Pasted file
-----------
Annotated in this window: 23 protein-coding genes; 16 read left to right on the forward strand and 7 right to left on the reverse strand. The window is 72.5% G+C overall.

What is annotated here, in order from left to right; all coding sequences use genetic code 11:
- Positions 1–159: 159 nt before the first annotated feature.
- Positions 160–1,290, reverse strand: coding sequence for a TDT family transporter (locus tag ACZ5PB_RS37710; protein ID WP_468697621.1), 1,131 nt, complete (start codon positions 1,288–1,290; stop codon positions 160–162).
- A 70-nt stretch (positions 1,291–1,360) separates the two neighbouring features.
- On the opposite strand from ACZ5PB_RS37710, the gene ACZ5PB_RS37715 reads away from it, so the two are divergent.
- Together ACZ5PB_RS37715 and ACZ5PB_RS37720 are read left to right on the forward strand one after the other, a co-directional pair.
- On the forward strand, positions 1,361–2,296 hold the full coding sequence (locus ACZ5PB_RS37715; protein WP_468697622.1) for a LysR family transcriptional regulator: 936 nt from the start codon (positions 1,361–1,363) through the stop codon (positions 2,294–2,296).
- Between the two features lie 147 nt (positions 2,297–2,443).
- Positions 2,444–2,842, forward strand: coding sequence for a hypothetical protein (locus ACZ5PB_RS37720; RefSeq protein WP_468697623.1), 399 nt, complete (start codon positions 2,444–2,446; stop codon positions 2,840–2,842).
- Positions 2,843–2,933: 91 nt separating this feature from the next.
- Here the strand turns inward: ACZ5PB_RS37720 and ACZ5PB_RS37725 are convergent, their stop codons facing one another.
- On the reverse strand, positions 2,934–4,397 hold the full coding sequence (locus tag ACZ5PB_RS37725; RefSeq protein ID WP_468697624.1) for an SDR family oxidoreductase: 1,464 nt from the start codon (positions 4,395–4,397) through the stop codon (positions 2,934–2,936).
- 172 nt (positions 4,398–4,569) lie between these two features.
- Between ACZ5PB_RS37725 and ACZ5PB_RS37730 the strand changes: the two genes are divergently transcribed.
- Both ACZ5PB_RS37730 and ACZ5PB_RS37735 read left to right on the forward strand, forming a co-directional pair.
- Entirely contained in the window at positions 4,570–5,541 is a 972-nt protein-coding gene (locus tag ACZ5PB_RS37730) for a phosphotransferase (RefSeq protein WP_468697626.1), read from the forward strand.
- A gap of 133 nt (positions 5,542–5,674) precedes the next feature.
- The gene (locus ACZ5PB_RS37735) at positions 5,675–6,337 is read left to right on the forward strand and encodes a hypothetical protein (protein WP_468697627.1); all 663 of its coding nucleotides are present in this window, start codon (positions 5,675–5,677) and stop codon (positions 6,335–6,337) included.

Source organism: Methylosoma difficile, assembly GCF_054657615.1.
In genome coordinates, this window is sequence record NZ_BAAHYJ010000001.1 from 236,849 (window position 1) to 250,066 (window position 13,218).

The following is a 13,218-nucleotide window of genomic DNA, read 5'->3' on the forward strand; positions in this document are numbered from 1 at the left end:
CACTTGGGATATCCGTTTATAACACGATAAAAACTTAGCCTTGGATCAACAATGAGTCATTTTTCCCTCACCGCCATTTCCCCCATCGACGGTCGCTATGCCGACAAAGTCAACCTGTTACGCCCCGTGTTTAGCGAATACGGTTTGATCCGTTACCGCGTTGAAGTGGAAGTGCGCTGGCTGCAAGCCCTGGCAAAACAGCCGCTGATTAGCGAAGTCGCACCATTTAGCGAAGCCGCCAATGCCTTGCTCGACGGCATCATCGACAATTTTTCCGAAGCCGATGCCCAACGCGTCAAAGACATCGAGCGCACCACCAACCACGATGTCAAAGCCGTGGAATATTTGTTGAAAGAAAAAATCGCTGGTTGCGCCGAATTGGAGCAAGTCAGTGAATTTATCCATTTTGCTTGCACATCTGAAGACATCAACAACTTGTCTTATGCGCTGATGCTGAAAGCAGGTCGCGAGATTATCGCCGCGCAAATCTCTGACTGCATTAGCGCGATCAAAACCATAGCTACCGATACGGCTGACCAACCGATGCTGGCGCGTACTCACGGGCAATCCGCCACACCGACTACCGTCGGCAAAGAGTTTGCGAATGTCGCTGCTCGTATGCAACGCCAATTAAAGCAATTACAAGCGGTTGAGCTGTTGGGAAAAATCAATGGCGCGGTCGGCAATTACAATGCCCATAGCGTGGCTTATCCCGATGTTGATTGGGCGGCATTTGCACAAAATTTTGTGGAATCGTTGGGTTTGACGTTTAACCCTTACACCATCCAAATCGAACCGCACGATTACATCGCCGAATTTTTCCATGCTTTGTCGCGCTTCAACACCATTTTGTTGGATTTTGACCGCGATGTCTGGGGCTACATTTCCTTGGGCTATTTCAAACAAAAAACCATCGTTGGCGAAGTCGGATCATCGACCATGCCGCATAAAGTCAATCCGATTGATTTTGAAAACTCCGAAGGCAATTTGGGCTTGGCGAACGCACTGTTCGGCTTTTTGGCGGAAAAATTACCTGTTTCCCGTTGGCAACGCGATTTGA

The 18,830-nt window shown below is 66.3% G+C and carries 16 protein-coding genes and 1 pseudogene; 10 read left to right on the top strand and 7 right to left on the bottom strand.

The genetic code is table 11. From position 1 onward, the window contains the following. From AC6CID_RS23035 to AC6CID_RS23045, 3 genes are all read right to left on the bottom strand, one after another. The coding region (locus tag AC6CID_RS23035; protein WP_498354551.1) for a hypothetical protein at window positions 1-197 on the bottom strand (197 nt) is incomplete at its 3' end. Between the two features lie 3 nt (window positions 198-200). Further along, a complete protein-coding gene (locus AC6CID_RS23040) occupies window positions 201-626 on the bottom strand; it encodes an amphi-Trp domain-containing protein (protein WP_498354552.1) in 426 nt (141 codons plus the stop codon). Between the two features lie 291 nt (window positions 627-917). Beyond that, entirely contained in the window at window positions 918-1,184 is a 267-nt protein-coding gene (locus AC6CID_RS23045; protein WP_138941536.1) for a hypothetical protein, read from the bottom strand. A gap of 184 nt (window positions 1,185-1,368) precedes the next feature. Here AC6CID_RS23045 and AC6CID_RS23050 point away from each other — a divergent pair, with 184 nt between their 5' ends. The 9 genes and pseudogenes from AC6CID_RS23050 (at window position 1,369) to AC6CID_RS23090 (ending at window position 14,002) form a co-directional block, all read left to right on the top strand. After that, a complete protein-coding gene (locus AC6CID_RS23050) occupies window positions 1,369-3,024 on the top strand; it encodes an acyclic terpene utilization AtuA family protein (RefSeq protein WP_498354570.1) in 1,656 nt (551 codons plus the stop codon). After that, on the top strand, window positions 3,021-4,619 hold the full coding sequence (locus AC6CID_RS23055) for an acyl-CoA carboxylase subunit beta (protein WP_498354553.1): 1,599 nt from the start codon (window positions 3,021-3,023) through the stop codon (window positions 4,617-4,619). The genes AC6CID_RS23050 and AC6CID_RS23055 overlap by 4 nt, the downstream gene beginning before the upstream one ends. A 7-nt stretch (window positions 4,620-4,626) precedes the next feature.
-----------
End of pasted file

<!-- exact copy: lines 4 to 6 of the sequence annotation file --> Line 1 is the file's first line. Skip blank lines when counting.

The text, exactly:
- Positions 160–1,290, reverse strand: coding sequence for a TDT family transporter (locus tag ACZ5PB_RS37710; protein ID WP_468697621.1), 1,131 nt, complete (start codon positions 1,288–1,290; stop codon positions 160–162).
- A 70-nt stretch (positions 1,291–1,360) separates the two neighbouring features.
- On the opposite strand from ACZ5PB_RS37710, the gene ACZ5PB_RS37715 reads away from it, so the two are divergent.